Yarn:Chelsea Sock by Nooch Fibers, colorway Arizona (caveat: that colorway name is a best guess based on the colorways that were available at the time; when I bought this yarn, the tag did not name the colorway; and, incidentally, it’s no longer available on the website, so we may never know)
Needles:Knitter’s Pride Karbonz, US 1 1/2 DPNs. I bought these DPNs sometime last year, and they languished unused until I started knitting socks again. Now I won’t use anything else.
Satisfaction with end product: They’re gorgeous, they’re soft, and they fit. I’m a little concerned that the cashmere content in the yarn may make them not quite durable enough for regular wear, but I can always use them as house socks. I’m wearing them as I type this blog entry, and love how they feel on my feet.
The pattern itself was easy as pie; the lace pattern at the cuff is charted and easy to follow. After that, it’s just straight stockinette all the way down, so this would make a good first sock pattern for a newbie. The flap for the heel featured a somewhat different slip stitch pattern that I like much better than any other flap I’ve made — it looks kind of like a honeycomb, and that makes me smile. I’ll be adapting future flap-and-gusset sock patterns to use this flap.
This project is part of the Knit Your Library Challenge, although Snapdragon Crafts seems to have gone dark and hasn’t provided a link up recently. Regardless, you can click that badge over there for more details.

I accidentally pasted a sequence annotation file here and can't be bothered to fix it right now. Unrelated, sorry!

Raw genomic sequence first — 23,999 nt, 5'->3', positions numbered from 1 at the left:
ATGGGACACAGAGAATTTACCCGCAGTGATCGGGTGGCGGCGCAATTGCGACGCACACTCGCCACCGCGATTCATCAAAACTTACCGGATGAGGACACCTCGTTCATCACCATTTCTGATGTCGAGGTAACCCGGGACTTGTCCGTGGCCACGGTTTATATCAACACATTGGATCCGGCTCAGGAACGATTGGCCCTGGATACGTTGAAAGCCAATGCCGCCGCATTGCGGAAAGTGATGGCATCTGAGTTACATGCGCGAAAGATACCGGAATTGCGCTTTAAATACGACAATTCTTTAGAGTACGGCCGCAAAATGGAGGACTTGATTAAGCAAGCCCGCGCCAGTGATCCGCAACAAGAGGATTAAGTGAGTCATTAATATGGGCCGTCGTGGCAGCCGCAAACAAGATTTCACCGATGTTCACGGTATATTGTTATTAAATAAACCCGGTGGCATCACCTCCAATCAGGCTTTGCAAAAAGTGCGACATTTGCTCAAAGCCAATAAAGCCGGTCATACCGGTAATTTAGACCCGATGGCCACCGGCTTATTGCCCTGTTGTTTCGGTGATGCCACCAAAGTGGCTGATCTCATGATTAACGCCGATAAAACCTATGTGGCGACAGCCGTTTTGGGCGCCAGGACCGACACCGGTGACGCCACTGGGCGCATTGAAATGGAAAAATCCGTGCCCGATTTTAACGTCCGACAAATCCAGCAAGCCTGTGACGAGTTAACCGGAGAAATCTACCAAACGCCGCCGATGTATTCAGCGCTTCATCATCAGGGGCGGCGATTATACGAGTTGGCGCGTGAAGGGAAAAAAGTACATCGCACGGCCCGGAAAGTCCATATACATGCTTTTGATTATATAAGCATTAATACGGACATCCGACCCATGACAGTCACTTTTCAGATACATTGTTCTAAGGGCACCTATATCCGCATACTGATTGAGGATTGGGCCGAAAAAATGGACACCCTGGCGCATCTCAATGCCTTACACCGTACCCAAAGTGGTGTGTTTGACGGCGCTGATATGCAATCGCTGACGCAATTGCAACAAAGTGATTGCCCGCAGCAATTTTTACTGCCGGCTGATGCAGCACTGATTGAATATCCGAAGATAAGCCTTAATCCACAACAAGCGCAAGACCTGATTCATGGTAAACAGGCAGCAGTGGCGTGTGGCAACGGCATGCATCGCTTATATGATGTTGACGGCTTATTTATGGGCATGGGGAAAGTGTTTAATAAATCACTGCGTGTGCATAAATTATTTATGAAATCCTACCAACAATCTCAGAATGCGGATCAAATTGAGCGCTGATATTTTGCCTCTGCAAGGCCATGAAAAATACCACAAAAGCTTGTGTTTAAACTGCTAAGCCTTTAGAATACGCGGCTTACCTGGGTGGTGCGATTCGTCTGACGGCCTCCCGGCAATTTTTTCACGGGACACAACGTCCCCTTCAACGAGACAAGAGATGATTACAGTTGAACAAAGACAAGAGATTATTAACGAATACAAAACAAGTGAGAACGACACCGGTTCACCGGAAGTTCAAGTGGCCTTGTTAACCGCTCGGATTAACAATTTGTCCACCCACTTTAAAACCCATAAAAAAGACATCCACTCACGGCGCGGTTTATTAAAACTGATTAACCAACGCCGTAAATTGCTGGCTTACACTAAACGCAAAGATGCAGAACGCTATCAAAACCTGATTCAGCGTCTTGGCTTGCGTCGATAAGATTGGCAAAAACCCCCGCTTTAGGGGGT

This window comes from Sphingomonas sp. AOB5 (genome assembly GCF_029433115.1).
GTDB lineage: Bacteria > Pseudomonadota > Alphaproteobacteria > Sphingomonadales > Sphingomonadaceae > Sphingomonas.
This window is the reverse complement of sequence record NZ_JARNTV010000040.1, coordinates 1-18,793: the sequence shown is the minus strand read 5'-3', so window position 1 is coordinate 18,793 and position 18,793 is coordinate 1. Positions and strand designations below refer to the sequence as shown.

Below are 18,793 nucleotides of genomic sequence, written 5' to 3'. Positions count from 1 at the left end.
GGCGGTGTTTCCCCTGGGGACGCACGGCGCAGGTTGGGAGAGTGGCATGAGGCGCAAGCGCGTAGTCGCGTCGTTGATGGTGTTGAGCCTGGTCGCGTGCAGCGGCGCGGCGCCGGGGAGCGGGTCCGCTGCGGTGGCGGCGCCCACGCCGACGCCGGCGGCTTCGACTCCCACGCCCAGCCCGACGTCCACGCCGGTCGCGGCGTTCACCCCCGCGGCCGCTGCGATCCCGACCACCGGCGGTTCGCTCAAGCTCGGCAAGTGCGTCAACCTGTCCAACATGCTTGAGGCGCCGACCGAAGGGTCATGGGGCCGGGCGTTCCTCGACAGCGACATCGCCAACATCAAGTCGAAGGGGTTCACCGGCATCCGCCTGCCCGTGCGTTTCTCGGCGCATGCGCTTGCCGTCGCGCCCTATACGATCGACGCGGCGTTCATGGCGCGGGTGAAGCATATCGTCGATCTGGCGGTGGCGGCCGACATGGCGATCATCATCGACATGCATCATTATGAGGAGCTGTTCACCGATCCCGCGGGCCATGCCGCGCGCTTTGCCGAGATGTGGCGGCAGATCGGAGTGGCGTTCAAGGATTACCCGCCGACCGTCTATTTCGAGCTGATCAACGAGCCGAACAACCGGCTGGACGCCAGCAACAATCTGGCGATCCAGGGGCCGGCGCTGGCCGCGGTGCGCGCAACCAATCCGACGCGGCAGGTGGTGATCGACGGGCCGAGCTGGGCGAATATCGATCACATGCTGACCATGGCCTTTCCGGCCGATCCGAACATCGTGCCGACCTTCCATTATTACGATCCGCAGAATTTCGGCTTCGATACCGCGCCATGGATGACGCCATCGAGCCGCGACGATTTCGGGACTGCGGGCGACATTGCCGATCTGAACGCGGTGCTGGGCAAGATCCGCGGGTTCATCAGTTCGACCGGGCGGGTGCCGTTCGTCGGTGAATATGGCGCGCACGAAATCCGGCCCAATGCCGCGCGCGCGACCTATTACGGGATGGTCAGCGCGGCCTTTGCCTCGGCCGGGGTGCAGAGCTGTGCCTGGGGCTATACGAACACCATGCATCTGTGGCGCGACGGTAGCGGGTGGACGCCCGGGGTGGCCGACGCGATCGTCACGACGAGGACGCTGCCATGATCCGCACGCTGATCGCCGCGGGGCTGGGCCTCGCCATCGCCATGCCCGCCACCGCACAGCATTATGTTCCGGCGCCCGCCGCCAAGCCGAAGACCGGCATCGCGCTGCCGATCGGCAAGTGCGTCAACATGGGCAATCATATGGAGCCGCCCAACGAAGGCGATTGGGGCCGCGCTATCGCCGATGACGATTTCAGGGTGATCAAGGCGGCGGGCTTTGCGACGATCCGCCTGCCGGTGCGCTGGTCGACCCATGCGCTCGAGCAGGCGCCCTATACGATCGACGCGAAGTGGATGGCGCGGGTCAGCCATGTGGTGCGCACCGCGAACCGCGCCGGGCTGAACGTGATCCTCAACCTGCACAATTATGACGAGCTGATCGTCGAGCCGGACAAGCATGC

Yarn:Footprints by Blue Ridge Yarn, colorway Secret Garden. Per Webs, this yarn’s total weight for the full put-up is 108 grams. That means it’s 81 grams for the 300 yard skein and 27 grams for the 100 yard skein. When I was finished, I had 18 grams and 8 grams left, respectively.
Total yardage used: 304 yds.
Needles: US size 2 DPNS. Pattern calls for using US size 1 1/2 needles. I need size 2 to achieve gauge.
New techniques? Yes! First toe up socks, first short row heel, first time using different colors for different parts of the sock. I discovered I don’t like toe up socks. The cast on and first couple of rows are really REALLY fiddly and annoying. That was with DPNs. I may try again using two circs. Maybe.
Satisfaction with end product: Pleased! They fit pretty well, and I’ve worn them several times since completing them. In fact, I’m wearing them as I type this blog entry. The yarn is soft and warm and comfy, especially after having been washed a couple of times. The socks come through the washer and dryer just fine; I wash them inside a mesh bag so they’re protected from rubbing against other clothing, and I use the gentle/delicate cold water wash cycle and a low heat dry cycle.
Yarn:Stardust by Magic & Moonshine, colorway “Crocus”. I love this yarn. It’s soft on the hands, comfy on the feet, and has a hint of sparkle when the light catches it just right.
Total yardage used: Roughly 293 yards
Needles: US size 1 1/2 DPNs
New techniques? Short heel sock #2. Progress, not perfection.
Satisfaction with end product: Good enough, even with the following hiccup. According to the pattern blurb in the book (The Knitter’s Book of Socks), this pattern was written specifically for a “highly-variegated colorway”. They must not have meant THIS highly-variegated because the lace pattern is virtually invisible. Still, it’s a nicely written pattern, and fun to make. I may try it again in yarn with less contrast in color values. The completed socks are machine washable (on gentle, in a mesh bag, as explained above) for ease of care.
Yarn:Skinny Bugga! by Cephalopod Yarns, colorway “Dragonfly Tattoo”. This yarn is amazing. It’s too bad Cephalopod Yarns closed up shop and took down its shingle.